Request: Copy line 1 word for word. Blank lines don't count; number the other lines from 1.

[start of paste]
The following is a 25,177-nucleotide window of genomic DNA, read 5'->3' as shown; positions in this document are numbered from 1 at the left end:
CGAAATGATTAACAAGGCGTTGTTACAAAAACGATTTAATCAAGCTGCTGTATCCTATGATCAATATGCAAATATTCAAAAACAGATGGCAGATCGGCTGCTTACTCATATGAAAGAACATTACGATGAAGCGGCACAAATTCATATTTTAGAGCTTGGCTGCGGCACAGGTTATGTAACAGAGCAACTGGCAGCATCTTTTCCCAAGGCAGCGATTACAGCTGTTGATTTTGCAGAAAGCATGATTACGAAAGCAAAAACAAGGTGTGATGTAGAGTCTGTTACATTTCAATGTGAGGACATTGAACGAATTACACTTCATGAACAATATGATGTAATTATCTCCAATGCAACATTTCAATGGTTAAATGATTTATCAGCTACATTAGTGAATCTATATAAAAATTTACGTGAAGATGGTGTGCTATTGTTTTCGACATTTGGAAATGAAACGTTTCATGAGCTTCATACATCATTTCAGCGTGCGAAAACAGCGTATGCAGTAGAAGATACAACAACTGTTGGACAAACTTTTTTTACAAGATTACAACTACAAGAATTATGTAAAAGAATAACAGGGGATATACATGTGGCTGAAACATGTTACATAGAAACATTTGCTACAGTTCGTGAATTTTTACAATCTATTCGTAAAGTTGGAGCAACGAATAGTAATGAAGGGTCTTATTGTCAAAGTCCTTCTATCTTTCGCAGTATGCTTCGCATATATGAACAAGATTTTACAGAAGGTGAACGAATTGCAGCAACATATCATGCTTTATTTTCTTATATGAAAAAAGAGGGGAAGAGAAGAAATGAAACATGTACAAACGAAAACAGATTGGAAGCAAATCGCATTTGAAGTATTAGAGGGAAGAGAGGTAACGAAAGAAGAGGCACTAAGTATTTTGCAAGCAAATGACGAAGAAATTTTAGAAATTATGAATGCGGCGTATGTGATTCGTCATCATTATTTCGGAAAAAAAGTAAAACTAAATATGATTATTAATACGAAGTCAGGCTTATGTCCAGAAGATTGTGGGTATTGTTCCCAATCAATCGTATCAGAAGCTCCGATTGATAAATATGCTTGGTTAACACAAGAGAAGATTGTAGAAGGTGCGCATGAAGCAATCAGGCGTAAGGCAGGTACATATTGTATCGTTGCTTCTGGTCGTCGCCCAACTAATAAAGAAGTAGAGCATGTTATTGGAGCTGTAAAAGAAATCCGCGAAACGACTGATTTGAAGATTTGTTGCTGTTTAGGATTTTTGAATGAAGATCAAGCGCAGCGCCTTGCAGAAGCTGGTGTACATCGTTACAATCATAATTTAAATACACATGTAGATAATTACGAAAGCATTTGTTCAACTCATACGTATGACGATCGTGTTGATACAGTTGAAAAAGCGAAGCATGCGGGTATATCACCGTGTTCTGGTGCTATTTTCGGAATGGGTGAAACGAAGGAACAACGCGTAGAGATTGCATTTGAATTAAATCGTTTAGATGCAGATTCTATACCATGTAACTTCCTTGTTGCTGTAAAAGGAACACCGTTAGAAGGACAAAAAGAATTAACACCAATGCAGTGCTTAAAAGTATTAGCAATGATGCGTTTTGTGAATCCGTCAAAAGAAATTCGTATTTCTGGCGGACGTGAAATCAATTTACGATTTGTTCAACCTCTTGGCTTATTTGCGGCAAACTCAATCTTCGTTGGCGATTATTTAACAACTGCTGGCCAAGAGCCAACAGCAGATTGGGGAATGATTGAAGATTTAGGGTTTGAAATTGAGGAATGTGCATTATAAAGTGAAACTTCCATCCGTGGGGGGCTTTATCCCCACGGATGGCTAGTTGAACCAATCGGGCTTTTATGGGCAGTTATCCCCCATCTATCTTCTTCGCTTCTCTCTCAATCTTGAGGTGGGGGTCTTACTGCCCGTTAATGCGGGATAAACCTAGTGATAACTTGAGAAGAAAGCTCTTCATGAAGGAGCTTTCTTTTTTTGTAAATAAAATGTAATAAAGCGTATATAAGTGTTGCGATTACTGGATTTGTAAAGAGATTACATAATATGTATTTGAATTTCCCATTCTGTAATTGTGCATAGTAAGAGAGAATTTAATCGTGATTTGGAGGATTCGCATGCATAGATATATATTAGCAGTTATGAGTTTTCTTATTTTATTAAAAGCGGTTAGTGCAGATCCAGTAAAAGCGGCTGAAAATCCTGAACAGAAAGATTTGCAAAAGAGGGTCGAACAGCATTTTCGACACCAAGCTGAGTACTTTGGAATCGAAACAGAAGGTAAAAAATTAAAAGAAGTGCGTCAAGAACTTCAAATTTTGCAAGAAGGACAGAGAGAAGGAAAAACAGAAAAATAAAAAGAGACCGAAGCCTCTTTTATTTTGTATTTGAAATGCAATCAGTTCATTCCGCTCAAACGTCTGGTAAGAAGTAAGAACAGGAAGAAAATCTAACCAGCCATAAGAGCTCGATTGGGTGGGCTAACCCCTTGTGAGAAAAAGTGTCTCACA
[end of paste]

The following is a 25,177-nucleotide window of genomic DNA, read 5'->3' as shown; positions in this document are numbered from 1 at the left end: